David Pérez Karmadavis La manada (The Crowd), video, 2009.
The relationship between art and justice in countries trying to make the transition from years of conflict to a peaceful democratic society is being investigated by a major new exhibition at firstsite in Colchester featuring the work of leading Guatemala-based artist David Pérez Karmadavis.
The exhibition Karmadavis: Art, Justice, Transition opens in the University Space on Friday 10 November and has been organised through a partnership between the Essex Collection of Art from Latin America, the Essex Transitional Justice Network and the Department of Literature, Film, and Theatre Studies (LiFTS) at the University of Essex.
The guest curators collaborating on the show are Professor Maria Cristina Fumagalli from LiFTS and Dr Sanja Bahun, Senior Lecturer in LiFTS and ETJN co-convener.
The exhibition brings together a selection of Karmadavis’s videos and photographs that are often based on performances. The work particularly focuses on two highly-charged political situations, the tense border between the Dominican Republic and Haiti, and the legacies of Guatemala’s 36-year civil war.
Transitional justice is one of the key themes of the exhibition – resisting oppression, supporting justice and safeguarding culture in the aftermath of social unrest, conflict or natural disasters.
Dr Bahun said: “This exhibition will bring visibility to those aspects of academic work which presuppose active engagement with the ‘real’ world. People sometimes think literary scholars are working in ‘ivory towers’, but we are both inspired by and actively engaged with social reality, particularly with cases of injustice or situations which require political action.
“There are three components to this exhibition – the art work, raising awareness of certain political situations and certain political injustices, and our work as scholars. We hope this will forge connections between these three elements.”
The exhibition echoes many of the themes of the research work undertaken by the curators. Professor Fumagalli is preparing a book on the literary and cultural history of the politically tense border between Haiti and the Dominican Republic, while Dr Bahun is working on a research project about the arts and transitional justice.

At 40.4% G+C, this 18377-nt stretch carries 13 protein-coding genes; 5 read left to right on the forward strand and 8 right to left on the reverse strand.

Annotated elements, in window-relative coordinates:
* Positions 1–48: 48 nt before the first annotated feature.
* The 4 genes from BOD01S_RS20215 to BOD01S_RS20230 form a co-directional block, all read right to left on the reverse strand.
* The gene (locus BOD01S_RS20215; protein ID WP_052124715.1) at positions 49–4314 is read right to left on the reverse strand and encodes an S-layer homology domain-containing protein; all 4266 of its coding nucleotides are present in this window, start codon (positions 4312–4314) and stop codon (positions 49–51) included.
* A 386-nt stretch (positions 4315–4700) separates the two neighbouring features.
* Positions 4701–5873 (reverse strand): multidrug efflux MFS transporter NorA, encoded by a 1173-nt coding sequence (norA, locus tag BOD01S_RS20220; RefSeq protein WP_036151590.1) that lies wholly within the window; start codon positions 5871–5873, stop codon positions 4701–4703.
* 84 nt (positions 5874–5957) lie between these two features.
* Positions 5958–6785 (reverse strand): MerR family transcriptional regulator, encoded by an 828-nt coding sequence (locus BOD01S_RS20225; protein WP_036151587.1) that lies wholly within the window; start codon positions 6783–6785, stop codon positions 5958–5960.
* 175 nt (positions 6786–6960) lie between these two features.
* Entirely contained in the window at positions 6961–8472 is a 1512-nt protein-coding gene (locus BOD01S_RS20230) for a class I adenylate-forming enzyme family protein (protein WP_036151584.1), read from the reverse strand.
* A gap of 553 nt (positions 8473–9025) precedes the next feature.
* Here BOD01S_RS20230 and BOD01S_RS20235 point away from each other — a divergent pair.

Like the research of the curators, Karmadavis’ art is politically and socially engaged. He says his work “investigates elements that affect the collective, allowing me to be part of it”. His work inspired by the border between the Dominican Republic and Haiti is exemplified in the exhibition by the video Estructura completa (Complete Structure), which was shown at the Venice Biennale in 2011. Meanwhile, his work on the human impact of the civil war (1960-1996) and the ongoing process of political, legal and cultural transition in Guatemala is illustrated in the exhibition by the work Identificación (Identification).
A range of activities have been developed to complement the exhibition. This includes public talks, a regular ‘art in context hour’ where visitors can speak to postgraduate students about the social contexts and issues covered by the exhibition. There are also research papers and a symposium dedicated to the issues of justice, transition, migration, and the ways in which art can intervene in, or support, these social and political developments.
Karmadavis: Art, Justice, Transition is at the University Space at firstsite in Colchester from 10 November 2012 to 10 March 2013.
For images of artworks in Karmadavis: Art, Justice, Transition, please contact Sarah Demelo at firstname.lastname@example.org or 00 44 (0)1206 874438
David Pérez Karmadavis
David Pérez Karmadavis was born in Santo Domingo, Dominican Republic. He has lived and worked in Guatemala since 2006. He studied at the National School of Fine Arts in Santo Domingo (1996-1998). He graduated Magna Cum Laude in Fine Arts and Illustration, Altos de Chavon (1999-2001). He is a multidisciplinary artist who moves between performance and the visual arts. His work has been exhibited individually and collectively in important national and international exhibitions.
ESCALA Guest Curators, Dr Sanja Bahun and Professor Maria Cristina Fumagalli
Dr Sanja Bahun’s area of expertise is international modernism and her research interests include the theory of comparative arts, world literature, psychoanalysis and women’s and gender studies. Professor Maria Cristina Fumagalli’s research focuses on Caribbean literatures, art and cinema. She is particularly interested in border studies and the relationship between literature and place. Her book, On the Edge: A Literary History of the Border between Haiti and the Dominican Republic is funded by the AHRC and a Leverhulme Research Fellowship.
The Essex Collection of Art from Latin America (ESCALA) is an accredited museum based at the Colchester Campus of the University of Essex in the East of England. ESCALA stimulates research, awareness and appreciation of art from Latin America among the academic and wider community. For more information about ESCALA and its activities and to consult our online catalogue please go to www.escala.org.uk
firstsite is a leading contemporary arts organisation in the East of England. The University of Essex is one of several partners to firstsite and enjoys the opportunity to work within a designated space: the University Space, within the building. ESCALA’s exhibitions at firstsite attracted over 39,700 visitors since opening.